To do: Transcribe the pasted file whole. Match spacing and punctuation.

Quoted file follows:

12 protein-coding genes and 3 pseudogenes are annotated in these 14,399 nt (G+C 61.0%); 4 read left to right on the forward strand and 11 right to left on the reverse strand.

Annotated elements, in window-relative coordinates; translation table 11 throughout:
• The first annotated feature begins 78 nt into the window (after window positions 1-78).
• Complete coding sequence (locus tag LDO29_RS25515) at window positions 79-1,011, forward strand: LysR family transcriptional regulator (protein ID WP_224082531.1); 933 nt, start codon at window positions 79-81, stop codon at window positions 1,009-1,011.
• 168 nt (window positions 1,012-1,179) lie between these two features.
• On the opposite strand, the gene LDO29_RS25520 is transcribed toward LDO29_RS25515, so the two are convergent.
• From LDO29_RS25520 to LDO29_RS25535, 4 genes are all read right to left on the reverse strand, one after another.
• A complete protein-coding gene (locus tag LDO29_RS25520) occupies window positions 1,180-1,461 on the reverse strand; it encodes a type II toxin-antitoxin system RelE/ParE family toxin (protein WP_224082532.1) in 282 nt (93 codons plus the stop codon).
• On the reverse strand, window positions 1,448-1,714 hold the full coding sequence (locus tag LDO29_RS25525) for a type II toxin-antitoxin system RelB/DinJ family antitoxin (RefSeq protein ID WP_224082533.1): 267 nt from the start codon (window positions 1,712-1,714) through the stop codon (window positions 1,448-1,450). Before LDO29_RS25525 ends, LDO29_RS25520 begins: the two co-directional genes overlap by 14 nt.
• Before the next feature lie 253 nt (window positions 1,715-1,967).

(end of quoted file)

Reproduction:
12 protein-coding genes and 3 pseudogenes are annotated in these 14,399 nt (G+C 61.0%); 4 read left to right on the forward strand and 11 right to left on the reverse strand.

Annotated elements, in window-relative coordinates; translation table 11 throughout:
• The first annotated feature begins 78 nt into the window (after window positions 1-78).
• Complete coding sequence (locus tag LDO29_RS25515) at window positions 79-1,011, forward strand: LysR family transcriptional regulator (protein ID WP_224082531.1); 933 nt, start codon at window positions 79-81, stop codon at window positions 1,009-1,011.
• 168 nt (window positions 1,012-1,179) lie between these two features.
• On the opposite strand, the gene LDO29_RS25520 is transcribed toward LDO29_RS25515, so the two are convergent.
• From LDO29_RS25520 to LDO29_RS25535, 4 genes are all read right to left on the reverse strand, one after another.
• A complete protein-coding gene (locus tag LDO29_RS25520) occupies window positions 1,180-1,461 on the reverse strand; it encodes a type II toxin-antitoxin system RelE/ParE family toxin (protein WP_224082532.1) in 282 nt (93 codons plus the stop codon).
• On the reverse strand, window positions 1,448-1,714 hold the full coding sequence (locus tag LDO29_RS25525) for a type II toxin-antitoxin system RelB/DinJ family antitoxin (RefSeq protein ID WP_224082533.1): 267 nt from the start codon (window positions 1,712-1,714) through the stop codon (window positions 1,448-1,450). Before LDO29_RS25525 ends, LDO29_RS25520 begins: the two co-directional genes overlap by 14 nt.
• Before the next feature lie 253 nt (window positions 1,715-1,967).